Follow our blog to stay updated. We’re also on Facebook, Pinterest, and Instagram. Come check us out.

Herbal Academy Courses

Dotted Horsemint

Goods Shop by Herbal Academy – botanically inspired products 

Today, I want to talk about dotted horsemint. Why? Because it’s found pretty easily throughout Florida. There’s a small bike path near my parents’ house that has a plethora of horsemint. Horsemint attracts quite the variety of pollinators ranging from bees to wasps. Dotted horsemint is the only herb in the monarda family that is native to Florida. I can appreciate its attractiveness to pollinators and nativity alone.

This herb is VERY aromatic. It can be overwhelming to some. This herb is also very invasive, so if you ever grow it in your garden regular maintenance is a must.

Also, it’s gorgeous. When you research this herb online, many call it rough  but it captures my attention aesthetically just as much as many other plants and herbs in the garden. I think it’s prettier than lavender and sunflowers even.

One very interesting property of horsemint is its high content of thymol. Thymol has strong antiseptic properties and also gives horsemint (and thyme) its strong flavor. So used topically as a poultice is great. It can be consumed as a tea. It’s a diaphoretic and can help break a fever. Thymol is created synthetically in lab settings and used in modern medicine. Even in its nonsynthetic, natural form it is quite strong.

In a culinary aspect, the herb is still useful. If I go to the supermarket, I’m not going to find this stuff dried next to many other common culinary herbs and spices, but I easily substitute this herb for thyme and oregano. It doesn’t taste like mint at all. It really is a perfect addition to any savory dish.

Curious about what else we have growing on the farm? Check out this page.

If you haven’t done so already, please follow our blog for more updates. You can also find us on Facebook, Pinterest, and Instagram.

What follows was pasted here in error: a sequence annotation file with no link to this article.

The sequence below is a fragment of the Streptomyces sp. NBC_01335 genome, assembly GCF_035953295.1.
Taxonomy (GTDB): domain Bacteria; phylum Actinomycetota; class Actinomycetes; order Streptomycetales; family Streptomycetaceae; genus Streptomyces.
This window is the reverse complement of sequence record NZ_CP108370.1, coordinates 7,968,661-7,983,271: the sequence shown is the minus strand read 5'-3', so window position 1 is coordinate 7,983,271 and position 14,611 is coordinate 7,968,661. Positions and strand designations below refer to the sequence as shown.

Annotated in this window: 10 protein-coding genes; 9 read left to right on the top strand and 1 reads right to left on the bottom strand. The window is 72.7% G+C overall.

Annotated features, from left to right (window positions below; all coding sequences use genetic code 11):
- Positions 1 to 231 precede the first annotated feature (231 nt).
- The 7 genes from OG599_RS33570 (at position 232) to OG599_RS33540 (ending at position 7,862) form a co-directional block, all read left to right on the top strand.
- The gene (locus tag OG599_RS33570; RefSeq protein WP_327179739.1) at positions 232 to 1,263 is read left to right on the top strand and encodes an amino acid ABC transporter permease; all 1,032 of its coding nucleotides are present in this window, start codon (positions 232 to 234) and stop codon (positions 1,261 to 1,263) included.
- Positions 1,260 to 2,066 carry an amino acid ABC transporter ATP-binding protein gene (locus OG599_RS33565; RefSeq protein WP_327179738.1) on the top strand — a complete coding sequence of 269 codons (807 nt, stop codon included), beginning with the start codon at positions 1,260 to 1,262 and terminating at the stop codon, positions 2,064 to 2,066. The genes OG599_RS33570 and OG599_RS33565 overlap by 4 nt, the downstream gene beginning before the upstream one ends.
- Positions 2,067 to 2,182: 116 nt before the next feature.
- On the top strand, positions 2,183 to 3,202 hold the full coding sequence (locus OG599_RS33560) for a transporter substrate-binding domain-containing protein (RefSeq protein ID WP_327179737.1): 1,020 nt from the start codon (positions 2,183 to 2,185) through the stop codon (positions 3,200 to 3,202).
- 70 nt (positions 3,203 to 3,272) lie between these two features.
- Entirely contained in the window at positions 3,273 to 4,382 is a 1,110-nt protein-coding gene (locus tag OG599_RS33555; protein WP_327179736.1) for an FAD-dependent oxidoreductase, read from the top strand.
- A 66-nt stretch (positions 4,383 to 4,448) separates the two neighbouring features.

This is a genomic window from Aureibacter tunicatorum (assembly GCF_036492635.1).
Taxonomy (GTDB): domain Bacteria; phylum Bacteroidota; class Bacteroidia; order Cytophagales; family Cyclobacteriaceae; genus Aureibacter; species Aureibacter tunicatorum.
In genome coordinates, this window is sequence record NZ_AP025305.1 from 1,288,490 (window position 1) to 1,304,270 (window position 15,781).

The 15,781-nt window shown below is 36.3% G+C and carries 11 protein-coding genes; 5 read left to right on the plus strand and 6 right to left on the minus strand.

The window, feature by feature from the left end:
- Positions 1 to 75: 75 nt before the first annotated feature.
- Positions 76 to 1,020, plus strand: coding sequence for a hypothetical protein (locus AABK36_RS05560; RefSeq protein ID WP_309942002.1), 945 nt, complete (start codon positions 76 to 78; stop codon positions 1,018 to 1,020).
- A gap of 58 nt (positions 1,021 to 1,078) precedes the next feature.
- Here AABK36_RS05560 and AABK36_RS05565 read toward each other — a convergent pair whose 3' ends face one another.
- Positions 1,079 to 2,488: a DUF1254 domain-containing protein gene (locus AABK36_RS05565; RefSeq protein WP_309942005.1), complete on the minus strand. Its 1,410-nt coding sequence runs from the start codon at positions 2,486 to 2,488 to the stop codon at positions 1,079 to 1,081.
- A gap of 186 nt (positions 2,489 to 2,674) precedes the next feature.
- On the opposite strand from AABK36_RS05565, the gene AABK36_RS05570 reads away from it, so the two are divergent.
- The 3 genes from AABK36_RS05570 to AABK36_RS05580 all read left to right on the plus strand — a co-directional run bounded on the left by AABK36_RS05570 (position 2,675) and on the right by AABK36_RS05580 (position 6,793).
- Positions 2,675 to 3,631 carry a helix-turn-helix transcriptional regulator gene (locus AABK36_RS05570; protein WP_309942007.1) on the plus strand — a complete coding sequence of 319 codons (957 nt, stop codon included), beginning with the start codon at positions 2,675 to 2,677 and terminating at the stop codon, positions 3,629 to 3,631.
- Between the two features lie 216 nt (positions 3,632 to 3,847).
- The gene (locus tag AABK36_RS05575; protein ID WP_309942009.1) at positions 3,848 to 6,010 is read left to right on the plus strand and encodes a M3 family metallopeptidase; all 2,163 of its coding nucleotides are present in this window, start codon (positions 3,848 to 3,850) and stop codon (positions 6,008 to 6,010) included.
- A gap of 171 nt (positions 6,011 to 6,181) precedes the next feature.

Tulsi

Some of the links below are affiliate links. I earn from qualifying purchases, at no additional cost to you, if you click the links and make a purchase.

So, today we’re going to take a look at tulsi. I recently acquired some tulsi from Maggie’s Herb Farm. Tulsi is a nervine and a carminative. Some people know tulsi as holy basil. Tulsi is also antibacterial and immunomodulant. Tulsi is warm and a little drying.

Tulsi is a member of the basil family and spreads just as easily as your common basils. The aerial portion of the plant is harvested when it begins to bloom.

This herb is beneficial for digestive issues like gas, and with colds. Being a nervine, tulsi also helps reduce stress, especially if the stress causes stomach issues.

Tulsi’s calming and over all well-being properties are the reasons I sought this herb out to grow in our garden. Regular consumption of this herb  promotes general well being physically and mentally. It’s added to remedies for colds and influenza and to remedies for calming the nerves.

Tulsi helps maintain a balanced homeostasis. That’s great if we’re ever effected by several stressors or even toxins, including pollutants. Anything that negatively impacts homeostasis, tulsi helps bring back to normal.

Tulsi can also enhances aerobic metabolism. Many are looking into tulsi’s effects on prediabetic individuals. Tulsi can reduce blood glucose aid in correcting abnormal lipid profiles. Tulsi has been shown to reduce type 2 diabetes symptoms. Tulsi also shows some protection of the liver and kidneys.

Being antibacterial, tulsi may help with urinary tract infections, wounds, and fungal infections.

I’m very happy to have added this herb in my garden and look forward to using it in several remedies. It’s so easy to grow and even if you don’t suffer from anxiety, depression, diabetes, or chronic colds, taking this herb healthy is just as important as taking it if you suffer any of these ailments. It helps protect the body from physical and psychological stressors that occur in a day and contributes to the overall wellbeing of your mind and body.

Curious about what else we have growing on the farm? Check out this page.

If you haven’t done so already, please follow our blog for more updates. You can also find us on Facebook, Pinterest, and Instagram.

Enroll in the Herbal Self-Care for Stress Management Course